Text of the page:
A major function (and major benefit) of a PCG or similar is the processing of “change requests”, being changes to the scope or detail of the deliverable or the main contract itself. A distinction can usefully be drawn between substantial and other changes sought by one or more parties. The PCG can have decision-making rights (generally where the issue is not substantial) and can also have the power to make recommendations in other cases. The contract should record the process to notify, consider, agree or determine, and document any “change requests” under the contract.
Obviously these issues should be documented with sufficient detail, but it is also very useful (to assist the ease of comprehension when the parties refer to these processes in the future) to include a diagrammatic representation of the process (a tool useful in many contract situations). Other useful tools include Gantt charts, project plans, and escalation procedures.
Use of a Project Steering Committee
Another commonly used management structure is that of the PSC. The role of the PSC includes reviewing and monitoring the progress of the project and reporting to the management of the customer.
A PSC differs from a PCG in that under the PSC methodology there are individual project managers for the supplier and the customers, rather than a single person or group. These managers operate independently of each other and focus only on their respective group’s interest.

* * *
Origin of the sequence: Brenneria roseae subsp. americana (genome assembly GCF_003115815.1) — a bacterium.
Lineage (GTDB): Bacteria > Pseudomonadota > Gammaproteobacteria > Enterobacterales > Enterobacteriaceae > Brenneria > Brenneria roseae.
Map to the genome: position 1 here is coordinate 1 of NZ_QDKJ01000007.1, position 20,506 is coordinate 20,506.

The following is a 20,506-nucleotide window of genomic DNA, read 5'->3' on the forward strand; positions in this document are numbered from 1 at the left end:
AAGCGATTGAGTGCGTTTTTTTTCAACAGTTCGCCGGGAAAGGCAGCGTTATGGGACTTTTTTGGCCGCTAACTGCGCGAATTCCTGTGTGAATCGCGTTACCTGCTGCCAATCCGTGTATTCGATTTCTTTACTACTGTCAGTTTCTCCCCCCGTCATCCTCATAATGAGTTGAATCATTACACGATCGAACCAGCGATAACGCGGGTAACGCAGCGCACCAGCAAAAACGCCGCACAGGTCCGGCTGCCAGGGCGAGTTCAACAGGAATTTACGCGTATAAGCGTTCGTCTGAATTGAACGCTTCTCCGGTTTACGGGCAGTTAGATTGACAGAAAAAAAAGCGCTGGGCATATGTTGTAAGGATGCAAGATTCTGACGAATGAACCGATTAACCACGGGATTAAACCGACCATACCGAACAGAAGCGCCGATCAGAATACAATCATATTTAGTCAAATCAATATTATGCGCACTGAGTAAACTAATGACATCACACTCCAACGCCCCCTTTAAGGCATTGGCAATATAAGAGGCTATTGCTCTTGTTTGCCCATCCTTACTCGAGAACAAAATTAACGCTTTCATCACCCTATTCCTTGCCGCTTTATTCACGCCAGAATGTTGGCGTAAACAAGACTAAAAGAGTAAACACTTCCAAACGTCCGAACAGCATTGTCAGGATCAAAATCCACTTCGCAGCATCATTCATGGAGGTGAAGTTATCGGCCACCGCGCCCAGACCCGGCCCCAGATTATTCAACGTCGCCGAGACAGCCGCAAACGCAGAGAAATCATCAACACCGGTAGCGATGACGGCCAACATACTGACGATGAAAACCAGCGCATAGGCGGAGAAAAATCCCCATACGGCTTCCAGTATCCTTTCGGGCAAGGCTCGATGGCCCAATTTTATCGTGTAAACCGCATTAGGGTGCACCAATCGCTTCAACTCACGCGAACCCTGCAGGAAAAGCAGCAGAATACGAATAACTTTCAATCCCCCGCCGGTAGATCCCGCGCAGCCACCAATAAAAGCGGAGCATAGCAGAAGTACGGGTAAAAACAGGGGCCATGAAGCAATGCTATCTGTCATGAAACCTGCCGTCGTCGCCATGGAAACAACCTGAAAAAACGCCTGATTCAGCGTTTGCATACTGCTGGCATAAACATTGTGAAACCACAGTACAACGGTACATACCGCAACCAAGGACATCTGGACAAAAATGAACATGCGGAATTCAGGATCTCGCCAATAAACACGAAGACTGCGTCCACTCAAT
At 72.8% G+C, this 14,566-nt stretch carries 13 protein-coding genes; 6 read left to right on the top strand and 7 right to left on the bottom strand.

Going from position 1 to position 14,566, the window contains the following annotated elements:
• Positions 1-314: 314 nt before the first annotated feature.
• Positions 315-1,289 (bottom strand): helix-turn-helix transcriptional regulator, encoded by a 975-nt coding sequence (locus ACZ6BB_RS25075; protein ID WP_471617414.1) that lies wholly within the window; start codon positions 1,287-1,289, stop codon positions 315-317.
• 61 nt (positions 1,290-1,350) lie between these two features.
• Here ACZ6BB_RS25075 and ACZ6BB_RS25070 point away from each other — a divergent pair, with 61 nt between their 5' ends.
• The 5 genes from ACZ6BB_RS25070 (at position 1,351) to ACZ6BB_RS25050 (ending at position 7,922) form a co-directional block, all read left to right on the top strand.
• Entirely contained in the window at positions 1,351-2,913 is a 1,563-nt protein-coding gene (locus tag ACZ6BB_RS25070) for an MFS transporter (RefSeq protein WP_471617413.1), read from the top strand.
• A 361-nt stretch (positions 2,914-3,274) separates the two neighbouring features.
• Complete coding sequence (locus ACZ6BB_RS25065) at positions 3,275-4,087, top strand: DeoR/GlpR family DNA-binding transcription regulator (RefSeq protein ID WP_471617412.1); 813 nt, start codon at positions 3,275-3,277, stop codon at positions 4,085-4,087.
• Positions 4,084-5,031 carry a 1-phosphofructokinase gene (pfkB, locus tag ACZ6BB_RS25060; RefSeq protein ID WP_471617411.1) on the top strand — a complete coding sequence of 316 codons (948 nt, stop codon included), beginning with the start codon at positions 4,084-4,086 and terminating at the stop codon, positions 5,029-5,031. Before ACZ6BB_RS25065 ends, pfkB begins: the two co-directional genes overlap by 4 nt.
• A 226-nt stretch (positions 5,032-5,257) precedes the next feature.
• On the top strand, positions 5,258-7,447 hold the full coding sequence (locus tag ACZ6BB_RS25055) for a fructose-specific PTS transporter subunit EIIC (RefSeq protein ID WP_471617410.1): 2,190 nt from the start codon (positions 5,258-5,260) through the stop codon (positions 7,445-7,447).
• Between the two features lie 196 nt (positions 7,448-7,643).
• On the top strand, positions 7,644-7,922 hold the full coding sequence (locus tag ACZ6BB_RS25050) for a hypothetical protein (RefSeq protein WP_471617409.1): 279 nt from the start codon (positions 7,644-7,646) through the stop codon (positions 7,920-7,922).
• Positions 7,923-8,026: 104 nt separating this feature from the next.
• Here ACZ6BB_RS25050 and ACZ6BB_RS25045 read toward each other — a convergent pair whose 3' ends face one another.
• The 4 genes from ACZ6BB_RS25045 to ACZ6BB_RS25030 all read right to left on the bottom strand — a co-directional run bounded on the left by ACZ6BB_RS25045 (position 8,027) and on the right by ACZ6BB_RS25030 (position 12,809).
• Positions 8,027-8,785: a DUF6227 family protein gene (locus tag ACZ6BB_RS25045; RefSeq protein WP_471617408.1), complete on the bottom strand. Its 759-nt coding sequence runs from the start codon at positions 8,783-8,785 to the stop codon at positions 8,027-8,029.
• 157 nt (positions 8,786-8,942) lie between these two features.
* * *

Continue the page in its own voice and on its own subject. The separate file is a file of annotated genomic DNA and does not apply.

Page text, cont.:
Use of a Project Sponsor
Another common method for managing the implementation of a project is a Project Sponsor. A Project Sponsor is a person within the customer’s business who maintains ownership of the project, and is part of the project’s management body.
As the owner of the project, the Project Sponsor is the person who ultimately has to make or take responsibility for the hard decisions of the customer. This is particularly true if the PSC structure is adopted. If, however, a PCG framework is established, then the pressure on the Project Sponsor to make key decisions is reduced, as the responsibility for implementation is on the PCG as a whole.
The benefits of adopting a PCG approach to project management is that more than one person is charged with providing solutions and the role of the Project Sponsor moves away from being the decision maker to that of a general manager or overseer.
Commonly Overlooked Issues
Relationship Between Insurance and IT Contracts
Under general project insurance policies, the insurance company must be notified of any changes in the project agreement within a set period or the policy is void. These general policies often make it difficult to alter the agreement without having to make costly changes to the policy. In addition, insurance policies often do not recognise the need in an IT contract to quickly and effectively settle disputes.